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Author`s name Michael Simpson

Do Tatars Have to Live In Radioactive Dumps? - 22 November, 2002

It is strange that the government takes no interest in people living in contaminated territories
Forty five years ago, an accident at the Mayak enterprise in the Chelyabinsk region resulted in an outburst of  radioactive waste, which poisoned the water and the land in a radius of many kilometers around the accident site. Many people suffered from the accident. Over 200 settlements vanished from the face of the earth, and thousands of people were removed from their homeland. As it turned out later, not all people were resettled from  the contaminated area. Tatars are still living in some of the villages and settlements in the contaminated area.

It is strange that the government took no interest in the people remaining there, but these people have been living in  contaminated territories for decades. The settlement of Tatarskaya Karabolka suffered from the tragic accident most of all; since that tragic day, its population has been reduced from 4,000 to 640 people, and 80% of them suffer from cancer.  There are eight cemeteries around the settlement. The only aid the authorities render to the people of the settlement is a 30 ruble (roughly one USD) compensation for their funerals. However, it is unbelievable that officials consider this sum  enough for anything at all. Some time ago, special payments were made to people who helped neutralize the accident at the Mayak enterprise. But later, the authorities decided to save the cash and removed the item on the payments from the budget. Those who still live in the contaminated settlement demand that Tatarskaya Karabolka should be recognized as an area that has suffered as a result of the catastrophe. They also want the cash payments to resume

Duma deputies from the Yabloko Party have developed an amendment to the state budget for the next year and submitted it for consideration of the parliament. The main point of the amendment is that villagers from Tatarskaya Karabolka must be relocated to a safer place. The cost of the plan is 10 million rubles. A special report was sent to the RF EMERCOM to explain the necessity of this amendment. A response to was given on November 11. Russian EMERCOM Minister Sergey Shoigu stated: “At present, there is no evidence proving any harm to the health of the people still living in that area that  was affected by  the accident at the Mayak enterprise in 1957. This also  concerns the villagers from Tatarskaya Karabolka. That is why, the RF EMERCOM has no reason to back the suggestion of the deputies to resettle these people and provide budgetary financing for the removal.”

Unfortunately, Tatarskaya Karabolka is not Russia’s only radioactive contaminated territory where Tatars are living. There is a research institute for nuclear reactors in the city of Dimitrovgrad, in the Ulyanovsk region, close to Tatarstan. Radioactive waste from the reactors are buried in a special nuclear-waste disposal, which is quite close to a geological stress point. The number of  people with cancer  in a village situated right above the area is abnormally high. The geological stress point is located from Dimitrovgrad to the territory of Tatarstan. There is every reason to believe that nuclear wastes from the disposal may get into the territory of the Tatarstan republic and cause much harm there. And the situation may get even more dramatic if the Russian Ministry of Nuclear Energy begins the realization of plans for the importation and burial of spent nuclear fuel on  Russian territory. The wastes will be poured into the same disposal; fuel obtained as a result will be burnt at nuclear power plants (by the way, it is deadly for the environment and for the personnel of nuclear power plants).  It is highly likely that two such places will soon appear  near Tatarstan: one will be on its territory and another is being constructed in the neighboring republic of Bashkiria. Wastes will stream down to the Kama River. All eastern areas of Tatarstan will suffer from the consequences of the nuclear plant’s work.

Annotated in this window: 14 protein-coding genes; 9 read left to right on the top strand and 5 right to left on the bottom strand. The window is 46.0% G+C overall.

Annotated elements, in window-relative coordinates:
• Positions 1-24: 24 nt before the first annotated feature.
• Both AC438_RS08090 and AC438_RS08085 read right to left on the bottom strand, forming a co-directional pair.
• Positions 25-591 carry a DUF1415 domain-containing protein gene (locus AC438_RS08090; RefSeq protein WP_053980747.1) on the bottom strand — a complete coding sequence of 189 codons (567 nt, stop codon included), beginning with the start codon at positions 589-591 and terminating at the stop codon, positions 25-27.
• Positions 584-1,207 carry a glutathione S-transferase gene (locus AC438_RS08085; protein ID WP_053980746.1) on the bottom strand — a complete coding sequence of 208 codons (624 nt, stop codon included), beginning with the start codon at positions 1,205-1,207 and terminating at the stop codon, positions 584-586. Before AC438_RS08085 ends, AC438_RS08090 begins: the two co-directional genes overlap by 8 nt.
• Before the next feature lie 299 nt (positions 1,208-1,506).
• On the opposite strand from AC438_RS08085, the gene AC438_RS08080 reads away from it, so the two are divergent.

The settlement of Tatarskaya Karabolka, the Dimitrovgrad nuclear-waste disposal, and other similar instances reveal that the RF Minister of Nuclear Energy takes no account of ordinary people’s interests. With a view to gain more profits, the Ministry is building more and more nuclear plants, and it is even ready to turn Russia into the world’s nuclear dump. Officials don’t care that this harms  local populations. What is more, although nuclear objects are apparent targets for terrorisit attacks, the ministry is saving money on  the protection of the dangerous objects. And if tragedies occur, like it the one in Tatarskaya Karabolka, officials ignore the lives of ordinary people who fall victims to such tragedies.

The Yabloko faction is going to persist in the promotion of its amendment to the federal budget for 2003, saying that the families from the settlement of Tatarskaya Karabolka must be resettled. However, the deputies need active support of the Russian population in order to guarantee that tragedies of this kind will never occur in the future. If  the population of Tatarstan actively protests against the construction of nuclear objects on its territory and in neighboring regions, they will be able to protect the planet from a nuclear catastrophe and save the Earth for the generations to come.  


Konstantin Dorokhin
Vecherniye Chelny newspaper

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